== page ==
academic research interest. Regarding allocation of costs in collaborative transportation
networks, Ozener and Ergun (2008) developed a model to ensure the sustainability of
collaboration based on cooperative game theory.
Fourth-party logistics management (4PL) was proposed to coordinate horizontal
collaboration between retailers (Hingley et al., 2011). Involvement of LSPs in 4PL
management requires significant investment in IT. This is considered a barrier but
simultaneously offers potential benefits to cooperation. Results from same study shows
major LSPs appear reluctant to get involved in 4PL businesses.
Depending on the possible or desired cooperation level, various characteristic forms
of cooperation were investigated by Leitner et al. (2011), ranging from the joint offering
of transport and logistics services to the coordination of logistics and production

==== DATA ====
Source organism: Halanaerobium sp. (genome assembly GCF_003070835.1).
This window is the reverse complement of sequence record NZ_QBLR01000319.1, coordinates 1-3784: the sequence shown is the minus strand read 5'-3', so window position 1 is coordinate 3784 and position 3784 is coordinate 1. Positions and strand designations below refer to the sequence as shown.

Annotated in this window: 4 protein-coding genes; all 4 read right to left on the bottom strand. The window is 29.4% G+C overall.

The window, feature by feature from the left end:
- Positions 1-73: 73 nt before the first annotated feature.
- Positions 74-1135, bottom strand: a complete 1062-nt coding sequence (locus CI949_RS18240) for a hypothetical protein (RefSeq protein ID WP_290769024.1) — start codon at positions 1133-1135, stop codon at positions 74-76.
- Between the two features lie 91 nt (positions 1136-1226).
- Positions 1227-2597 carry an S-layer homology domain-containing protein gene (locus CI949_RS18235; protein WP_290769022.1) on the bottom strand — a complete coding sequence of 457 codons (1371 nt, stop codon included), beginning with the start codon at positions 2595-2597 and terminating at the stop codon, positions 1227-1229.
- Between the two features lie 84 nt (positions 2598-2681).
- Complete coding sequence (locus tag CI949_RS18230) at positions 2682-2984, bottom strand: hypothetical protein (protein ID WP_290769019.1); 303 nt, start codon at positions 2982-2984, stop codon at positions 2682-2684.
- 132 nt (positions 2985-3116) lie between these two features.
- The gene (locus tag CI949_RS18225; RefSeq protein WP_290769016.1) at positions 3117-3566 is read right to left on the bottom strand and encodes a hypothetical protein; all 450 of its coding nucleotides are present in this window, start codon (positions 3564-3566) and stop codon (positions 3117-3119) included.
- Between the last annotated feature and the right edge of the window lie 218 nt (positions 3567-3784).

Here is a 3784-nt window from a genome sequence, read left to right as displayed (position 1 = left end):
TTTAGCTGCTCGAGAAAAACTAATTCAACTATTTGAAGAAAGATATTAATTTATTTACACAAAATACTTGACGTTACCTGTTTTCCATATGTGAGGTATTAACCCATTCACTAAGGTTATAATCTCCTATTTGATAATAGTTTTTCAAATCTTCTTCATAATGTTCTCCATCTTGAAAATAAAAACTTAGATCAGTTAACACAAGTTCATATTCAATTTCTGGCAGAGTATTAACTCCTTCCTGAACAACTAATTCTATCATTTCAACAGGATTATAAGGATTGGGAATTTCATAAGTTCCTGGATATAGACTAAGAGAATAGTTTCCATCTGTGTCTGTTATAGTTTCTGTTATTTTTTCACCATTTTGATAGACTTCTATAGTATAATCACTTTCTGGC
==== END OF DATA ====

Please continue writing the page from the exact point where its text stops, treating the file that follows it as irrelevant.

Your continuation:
planning. More intense cooperation was shown to lead to higher potentiality in
consolidation, monetary savings and efficiency. The authors consider a neutral
coordination as the guarantee for sustainable success in cooperation between LSPs. Audy
et al. (2011) report on a real-life case of four furniture manufacturers involved in
collaborative transportation. They design a cost allocation structure and perform a
sensitivity analysis to ensure a minimum amount of savings to convince manufacturers to
join the collaboration.
Strategic levels of horizontal collaboration in transportation have also gained
momentum in the last years. Wallenburg and Raue (2011) investigated the role of
governance mechanisms on the conflicts in horizontal collaboration between LSPs. They
showed that relational governance lowers the extent of conflicts in cooperation, while
formal governance leads to a higher conflict level. Furthermore, conflicts decrease the
overall performance of cooperation. Cruijssen et al. (2007a) proposed the first large-scale
empirical study on the potential benefits of horizontal collaboration in logistics and
transportation as well as discussing the main impediments to establishing and
maintaining partnerships in practice. Participants in the survey consider horizontal
collaboration as a motivating option to improve their customer service, but the main
motive was reducing operational costs.